1. Interest is what a borrower pays a lender for the use of money. If you deposit money in a bank, you are the lender and the bank is the borrower. In this environment, the bank will pay you about 1% to borrow money from you. (This is a typical savings account.) If you borrow money from the bank, they are the lender and may charge you 6-10% interest. The difference between the 1% they pay on savings and the 6% they charge on a loan is called the “spread,” and this is how they make a profit.

2. Earnings are often confused with interest by people who do not know money terms. If you own a stock or a mutual fund, it may pay a dividend and grow in value over time. If you receive a 1% dividend and it grows in value by 8% over a one year period, the total earnings would be 9%. This is not interest, but total earnings. 1% is income and 8% is appreciation. If you see that a mutual fund or stock returned 22% over a one year period that could all be appreciation, with no income and has nothing to do with interest.

3. The cost of money refers to borrowing money to invest, whether in other stocks, a business, real estate or whatever. The point is that you should earn more money than the amount of interest you pay. This is the cost of money, also called the cost of funds. If I borrow money at 4% and I can invest it or loan it out at 10%, then I am the one earning the spread, and my cost of funds is 4%. You do not have to put money in the bank to earn interest. This is available to you through peer-to-peer lending, trust deeds, tax liens and other financial instruments like bonds.

There are so many more financial terms, I could write a whole booklet; debt coverage ratio, capitalization rates, amortization, depreciation, discounting, puts, calls, options, margin accounts, on and on.

When you come across a money term that you do not understand you can learn more by typing it into Google. You can even do that with some of the terms I mentioned in the paragraph above.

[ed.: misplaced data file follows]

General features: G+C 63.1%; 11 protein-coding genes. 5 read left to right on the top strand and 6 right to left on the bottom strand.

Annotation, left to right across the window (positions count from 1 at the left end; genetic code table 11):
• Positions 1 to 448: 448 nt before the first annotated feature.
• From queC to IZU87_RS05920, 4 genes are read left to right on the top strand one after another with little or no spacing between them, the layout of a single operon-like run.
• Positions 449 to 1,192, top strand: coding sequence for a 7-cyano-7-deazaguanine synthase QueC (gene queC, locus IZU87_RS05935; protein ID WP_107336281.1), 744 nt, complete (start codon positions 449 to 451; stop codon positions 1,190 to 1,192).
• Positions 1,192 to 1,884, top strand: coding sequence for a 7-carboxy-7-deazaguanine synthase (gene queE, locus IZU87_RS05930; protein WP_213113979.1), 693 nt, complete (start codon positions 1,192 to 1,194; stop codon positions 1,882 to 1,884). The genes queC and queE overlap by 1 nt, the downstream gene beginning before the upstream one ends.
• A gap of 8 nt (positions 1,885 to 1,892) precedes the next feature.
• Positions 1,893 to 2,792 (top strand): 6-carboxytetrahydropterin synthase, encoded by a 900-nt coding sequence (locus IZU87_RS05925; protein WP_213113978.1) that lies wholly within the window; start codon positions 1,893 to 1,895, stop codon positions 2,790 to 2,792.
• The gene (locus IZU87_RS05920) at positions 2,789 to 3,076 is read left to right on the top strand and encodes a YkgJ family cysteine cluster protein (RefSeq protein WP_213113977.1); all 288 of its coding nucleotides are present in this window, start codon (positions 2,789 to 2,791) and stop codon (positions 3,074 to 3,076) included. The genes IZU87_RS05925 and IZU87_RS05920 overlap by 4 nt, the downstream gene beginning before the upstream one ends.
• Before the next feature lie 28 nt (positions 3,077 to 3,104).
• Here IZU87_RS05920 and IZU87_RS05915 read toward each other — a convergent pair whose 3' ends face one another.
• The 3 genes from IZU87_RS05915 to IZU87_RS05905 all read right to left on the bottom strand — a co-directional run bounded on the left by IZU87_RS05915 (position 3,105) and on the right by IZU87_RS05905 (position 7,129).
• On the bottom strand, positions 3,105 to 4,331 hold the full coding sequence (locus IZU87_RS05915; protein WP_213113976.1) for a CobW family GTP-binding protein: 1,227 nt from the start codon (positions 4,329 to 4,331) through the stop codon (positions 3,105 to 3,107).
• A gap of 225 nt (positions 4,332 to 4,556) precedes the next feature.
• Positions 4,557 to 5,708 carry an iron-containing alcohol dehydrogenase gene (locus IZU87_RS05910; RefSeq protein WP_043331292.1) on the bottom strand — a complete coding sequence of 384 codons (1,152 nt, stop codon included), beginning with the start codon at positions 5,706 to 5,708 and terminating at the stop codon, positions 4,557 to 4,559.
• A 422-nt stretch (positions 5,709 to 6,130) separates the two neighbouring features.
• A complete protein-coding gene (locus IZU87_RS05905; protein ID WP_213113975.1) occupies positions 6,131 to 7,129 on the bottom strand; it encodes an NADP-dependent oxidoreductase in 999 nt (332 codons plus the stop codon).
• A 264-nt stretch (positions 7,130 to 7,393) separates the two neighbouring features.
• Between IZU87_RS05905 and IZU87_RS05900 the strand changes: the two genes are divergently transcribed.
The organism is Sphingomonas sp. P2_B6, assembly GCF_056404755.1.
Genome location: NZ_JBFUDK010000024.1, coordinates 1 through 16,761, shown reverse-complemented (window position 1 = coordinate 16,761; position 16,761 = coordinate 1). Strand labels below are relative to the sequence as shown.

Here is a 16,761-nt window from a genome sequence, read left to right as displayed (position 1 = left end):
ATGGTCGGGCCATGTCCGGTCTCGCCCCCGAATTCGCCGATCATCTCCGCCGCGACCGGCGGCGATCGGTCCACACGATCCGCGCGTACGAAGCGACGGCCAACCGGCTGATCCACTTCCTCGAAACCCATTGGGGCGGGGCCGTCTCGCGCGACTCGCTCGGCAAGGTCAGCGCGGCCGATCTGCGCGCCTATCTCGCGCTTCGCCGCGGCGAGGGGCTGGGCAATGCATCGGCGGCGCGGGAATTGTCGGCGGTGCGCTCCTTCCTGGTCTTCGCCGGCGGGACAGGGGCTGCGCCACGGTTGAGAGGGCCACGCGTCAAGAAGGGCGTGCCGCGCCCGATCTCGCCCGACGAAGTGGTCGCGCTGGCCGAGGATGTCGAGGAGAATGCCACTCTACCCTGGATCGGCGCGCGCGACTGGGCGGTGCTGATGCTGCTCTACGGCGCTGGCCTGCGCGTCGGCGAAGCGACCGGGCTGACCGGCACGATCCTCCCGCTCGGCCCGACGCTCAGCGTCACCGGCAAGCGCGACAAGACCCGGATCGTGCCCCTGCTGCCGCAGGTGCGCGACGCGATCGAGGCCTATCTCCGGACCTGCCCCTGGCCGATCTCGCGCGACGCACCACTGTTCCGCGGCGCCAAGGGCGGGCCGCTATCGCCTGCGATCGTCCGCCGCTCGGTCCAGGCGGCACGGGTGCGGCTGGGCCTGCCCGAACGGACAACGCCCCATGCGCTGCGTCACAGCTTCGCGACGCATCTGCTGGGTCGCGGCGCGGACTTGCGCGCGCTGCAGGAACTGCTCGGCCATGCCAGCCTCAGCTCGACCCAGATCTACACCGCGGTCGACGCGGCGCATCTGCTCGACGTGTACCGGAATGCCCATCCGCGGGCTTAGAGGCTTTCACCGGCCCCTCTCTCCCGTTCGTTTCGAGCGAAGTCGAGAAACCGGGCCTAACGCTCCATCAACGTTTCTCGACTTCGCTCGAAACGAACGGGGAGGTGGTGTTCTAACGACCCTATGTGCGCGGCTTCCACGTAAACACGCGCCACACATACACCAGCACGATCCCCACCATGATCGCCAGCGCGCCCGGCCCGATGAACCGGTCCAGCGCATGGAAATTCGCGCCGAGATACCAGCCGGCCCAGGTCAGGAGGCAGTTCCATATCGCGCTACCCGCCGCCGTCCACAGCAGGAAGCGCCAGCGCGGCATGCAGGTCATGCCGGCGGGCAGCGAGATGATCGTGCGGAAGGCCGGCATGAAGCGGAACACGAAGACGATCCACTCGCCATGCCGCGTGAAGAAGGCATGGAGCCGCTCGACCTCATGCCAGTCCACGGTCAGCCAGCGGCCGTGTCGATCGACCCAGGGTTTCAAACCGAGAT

Regardless, if you intend to become wealthy, you do need to understand money terms.

To Your Prosperity,


Author's Bio: 

Often in the media and in a recent Ted Talk, Rennie Gabriel supports individuals and business owners to create work as a choice, instead of a requirement, just as he did for himself. Rennie had gone broke twice (two divorces), but using the same concepts published in his book, Rennie created more wealth in each recovery than what he had prior.

As a highly rated instructor at the University of California in Los Angeles (UCLA), Rennie uses his award-winning, best-selling book, Wealth On Any Income, to teach effective money skills from both the emotional/psychological aspects as well as the practical components. His book has been translated into five languages. Rennie is a retired Chartered Life Underwriter (CLU) and Certified Financial Planner® (CFP®) and often adds BFD to his credentials.

His extensive knowledge of real estate and finance is useful not only to those who own or invest in real estate but to anyone striving for a better life by trying to achieve financial freedom.

His clients range from financial professionals, like CPAs, stock brokers, and financial planning firms, to entrepreneurs in the transformational space (coaches, authors, and speakers). He also works with large organizations like the FBI, American National Insurance and Toyota Motors.

After 40 successful years in financial services, Rennie now works to donate 100% of the profits from his speaking fees, wealth programs, books and business coaching to charities, the primary one is where dogs are rescued, trained and donated as service animals for soldiers with PTSD and TBI (Post Traumatic Stress Disorder and Traumatic Brain Injuries)